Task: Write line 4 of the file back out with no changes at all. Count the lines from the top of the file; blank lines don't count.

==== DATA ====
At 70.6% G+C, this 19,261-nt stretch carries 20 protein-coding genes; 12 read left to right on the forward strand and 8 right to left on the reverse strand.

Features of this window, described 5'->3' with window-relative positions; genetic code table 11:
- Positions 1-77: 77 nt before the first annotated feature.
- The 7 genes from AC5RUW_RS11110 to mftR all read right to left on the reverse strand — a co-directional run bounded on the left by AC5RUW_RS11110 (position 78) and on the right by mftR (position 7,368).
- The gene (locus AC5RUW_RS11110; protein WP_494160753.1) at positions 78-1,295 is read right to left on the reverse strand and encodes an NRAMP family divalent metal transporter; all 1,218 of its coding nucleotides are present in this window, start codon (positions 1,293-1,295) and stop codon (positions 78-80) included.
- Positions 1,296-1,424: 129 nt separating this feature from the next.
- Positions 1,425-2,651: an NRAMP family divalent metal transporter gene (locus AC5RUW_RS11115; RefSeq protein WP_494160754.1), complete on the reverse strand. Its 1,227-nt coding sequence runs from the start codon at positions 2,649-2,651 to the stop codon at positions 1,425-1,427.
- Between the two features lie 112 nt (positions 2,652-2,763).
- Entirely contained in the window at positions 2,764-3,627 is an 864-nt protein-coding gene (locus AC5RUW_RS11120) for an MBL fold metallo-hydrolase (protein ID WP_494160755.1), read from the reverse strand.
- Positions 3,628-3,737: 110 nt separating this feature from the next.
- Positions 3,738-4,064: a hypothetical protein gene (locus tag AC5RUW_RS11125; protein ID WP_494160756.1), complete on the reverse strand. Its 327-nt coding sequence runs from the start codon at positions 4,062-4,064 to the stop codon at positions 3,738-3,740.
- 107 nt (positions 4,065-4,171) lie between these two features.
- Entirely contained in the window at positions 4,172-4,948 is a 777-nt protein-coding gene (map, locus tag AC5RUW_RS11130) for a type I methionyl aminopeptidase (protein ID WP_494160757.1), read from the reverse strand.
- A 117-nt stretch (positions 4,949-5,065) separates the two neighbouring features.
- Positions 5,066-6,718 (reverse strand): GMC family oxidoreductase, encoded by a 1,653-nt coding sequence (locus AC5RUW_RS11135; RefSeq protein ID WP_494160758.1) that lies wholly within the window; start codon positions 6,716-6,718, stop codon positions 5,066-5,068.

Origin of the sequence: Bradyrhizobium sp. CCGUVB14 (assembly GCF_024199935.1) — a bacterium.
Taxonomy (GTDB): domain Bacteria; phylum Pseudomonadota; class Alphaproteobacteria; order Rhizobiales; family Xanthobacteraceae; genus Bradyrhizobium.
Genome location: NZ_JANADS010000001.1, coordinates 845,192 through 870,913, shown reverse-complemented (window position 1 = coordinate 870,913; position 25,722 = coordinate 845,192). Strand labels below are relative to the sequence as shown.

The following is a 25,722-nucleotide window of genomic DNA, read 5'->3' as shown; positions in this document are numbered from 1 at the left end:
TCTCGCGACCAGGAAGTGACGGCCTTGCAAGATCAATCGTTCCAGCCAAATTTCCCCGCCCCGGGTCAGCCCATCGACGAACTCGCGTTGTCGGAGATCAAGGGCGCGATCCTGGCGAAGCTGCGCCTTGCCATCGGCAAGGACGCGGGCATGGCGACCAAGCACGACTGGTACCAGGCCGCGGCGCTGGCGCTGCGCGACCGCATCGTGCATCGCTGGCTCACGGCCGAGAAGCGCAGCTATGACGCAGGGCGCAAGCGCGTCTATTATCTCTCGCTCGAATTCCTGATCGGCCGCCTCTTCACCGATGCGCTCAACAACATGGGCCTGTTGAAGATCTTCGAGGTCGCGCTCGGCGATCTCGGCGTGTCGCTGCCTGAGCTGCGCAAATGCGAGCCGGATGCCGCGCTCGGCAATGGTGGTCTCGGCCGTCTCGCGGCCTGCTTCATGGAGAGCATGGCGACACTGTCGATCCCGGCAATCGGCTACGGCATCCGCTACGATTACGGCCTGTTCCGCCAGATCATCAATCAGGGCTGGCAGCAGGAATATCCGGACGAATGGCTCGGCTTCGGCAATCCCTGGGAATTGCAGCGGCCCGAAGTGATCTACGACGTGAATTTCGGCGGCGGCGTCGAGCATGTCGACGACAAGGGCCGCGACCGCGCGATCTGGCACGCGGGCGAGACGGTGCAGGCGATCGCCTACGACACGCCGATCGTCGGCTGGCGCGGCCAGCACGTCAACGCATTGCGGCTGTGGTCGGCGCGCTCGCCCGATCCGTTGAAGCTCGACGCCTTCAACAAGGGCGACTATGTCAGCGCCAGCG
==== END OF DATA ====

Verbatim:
- The 7 genes from AC5RUW_RS11110 to mftR all read right to left on the reverse strand — a co-directional run bounded on the left by AC5RUW_RS11110 (position 78) and on the right by mftR (position 7,368).